Monday, 28 July 2008

Day of Wrath (1943, Denmark, Carl Theodor Dreyer)

Made during the Nazi occupation of his native Denmark, Dreyer's film uses the concept of persecution and witch-hunting during the 17th century as an allegory for the situation his country found itself in at the time the film was made. Who knows whether the Nazis were aware of Dreyer's intentions; you'd think the production would have been closed down if it was that obvious, but such is Dreyer's subtlety that perhaps those for whom the film was an attack upon failed to notice the point. Set around 1623, where a strict Lutheran orthodoxy led to the persecution of Catholics and other non-Lutherans in Denmark, Dreyer shows a community that is paranoid and distrustful of others, always quick to point the finger and accuse those who act outside of the norm as witches - a crime of course punishable by torture and death.

An elderly woman is accused of being a witch, a crime she vehemently denies. In what is assumed to be a reference to the Nazis, brutal methods are used against suspected criminals; in order to force a confession, torture is used, and even this isn't enough - the authorities want the woman to denounce others. Of course, she knows of one witch and the confession of which would cause shock waves throughout the pious community. An elderly pastor, Absolon (Thorkild Roose) has recently taken a young second wife, Anne (Lisbeth Movin), much to the disapproval of his mother (Sigrid Neiiendam), and it was suspected that Anne's mother was a witch, only saved from the flames by Absolon's testimony, though one suspects whether she was saved solely to win Anne's heart. Therein lies at heart the hypocrisy of the community, where the power that resides in a small religious few can be manipulated and exploited for cynical purposes.

When Martin (Preben Lerdorff Rye), Absolon's son from his first marriage returns to his family home, the focus shifts from interrogating suspected witches to the actual existence of a witch in the community. Martin and Anne begin to fall in love, their idyllic happiness at their love blossoming (shown in rural scenes of walks and boat journeys) contrasting sharply with the world of paranoia and persecution that Absolon inhabits. Martin is more sombre and distant by his betrayal, acknowledging his sin, but the affair makes Anne more assertive. Even Absolon and his mother notice the change. Note how she wears her hair loose now, opposed to tied back in an austere fashion. Such is Anne's desire to be with Martin that she wishes her husband dead, a wish that indeed comes to pass. Whether this is an absolute statement on Anne's power or whether it's ambivalent due to his age, it's a statement later used against her when Anne is accused, like her mother, of witchcraft.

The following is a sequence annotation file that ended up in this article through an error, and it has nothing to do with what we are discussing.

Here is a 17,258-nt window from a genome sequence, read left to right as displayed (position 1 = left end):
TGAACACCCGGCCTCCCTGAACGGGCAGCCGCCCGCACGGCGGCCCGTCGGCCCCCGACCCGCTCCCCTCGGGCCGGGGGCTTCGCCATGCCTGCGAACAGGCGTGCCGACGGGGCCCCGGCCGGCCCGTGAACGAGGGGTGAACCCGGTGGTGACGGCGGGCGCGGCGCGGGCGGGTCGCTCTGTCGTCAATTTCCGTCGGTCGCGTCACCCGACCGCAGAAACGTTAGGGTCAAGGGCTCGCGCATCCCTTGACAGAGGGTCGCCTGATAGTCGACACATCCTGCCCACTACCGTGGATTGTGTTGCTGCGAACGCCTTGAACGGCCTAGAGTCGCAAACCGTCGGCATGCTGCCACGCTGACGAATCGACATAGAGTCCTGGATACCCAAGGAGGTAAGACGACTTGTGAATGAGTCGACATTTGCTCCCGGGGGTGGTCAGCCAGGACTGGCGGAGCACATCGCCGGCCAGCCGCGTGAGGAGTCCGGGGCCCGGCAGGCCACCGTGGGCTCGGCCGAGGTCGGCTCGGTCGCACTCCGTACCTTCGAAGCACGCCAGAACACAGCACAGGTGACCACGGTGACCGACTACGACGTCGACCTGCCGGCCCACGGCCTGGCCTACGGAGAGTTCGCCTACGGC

Dreyer uses the concept of religious dogma run amok to create a haunting and atmospheric world, filmed where those with power can manipulate and persecute others for their own ends. The obvious reference to the Nazi occupation of Denmark has subsequently been made – little wonder therefore that Dreyer fled to Sweden not long after the film was made. Much like in Dreyer's 'The Passion of Joan of Arc', Dreyer has a trademark of close ups on faces to show anguish and emotion - just watch how close he gets to the elderly lady denounced as a witch during her suffering, as well as Anne's face during her growing love for Martin. Dreyer learned his trade during the years of silent cinema when an actor's face could convey just as much as dialogue, so it's no surprise that he uses this form of expression so convincingly. The film's climax is as ambiguous as much of what we've seen before - whether Anne is a witch or not, despite her confessions is probably open to debate, but this shouldn't distract us from Dreyer's true aim perhaps - depicting an austere world of terror and fear. 4.5/5

Saturday, 26 July 2008

La Antena (2007, Argentina, Esteban Sapir)

Argentinian cinema is appearing more and more on the world stage at the moment. Pablo Trapero's 'Leonera' and Lucrecia Martel's 'La Mujer Sin Cabeza' were both in competition at Cannes for the Palme D'Or, and Lucia Puenzo's 'XXY', a sensitive portrayal of the life of a teenage hermaphrodite secured a British cinema release earlier in 2008 (a film I had quite a lot of time for too). 'La Antena', a throwback to the days of silent cinema and more accurately German expressionism was too released in May in cinemas. It's an intriguing commercial decision certainly, because it's essentially a silent film in black and white which shuns modern cinematic conventions, uses hand made effects rather than CGI and would sit comfortably with more the surreal films of the 1920s - just see how the film begins with fingers hovering over a typewriter, with piano sounds being heard. It's certainly the kind of film that won't be sought out by multiplex audiences.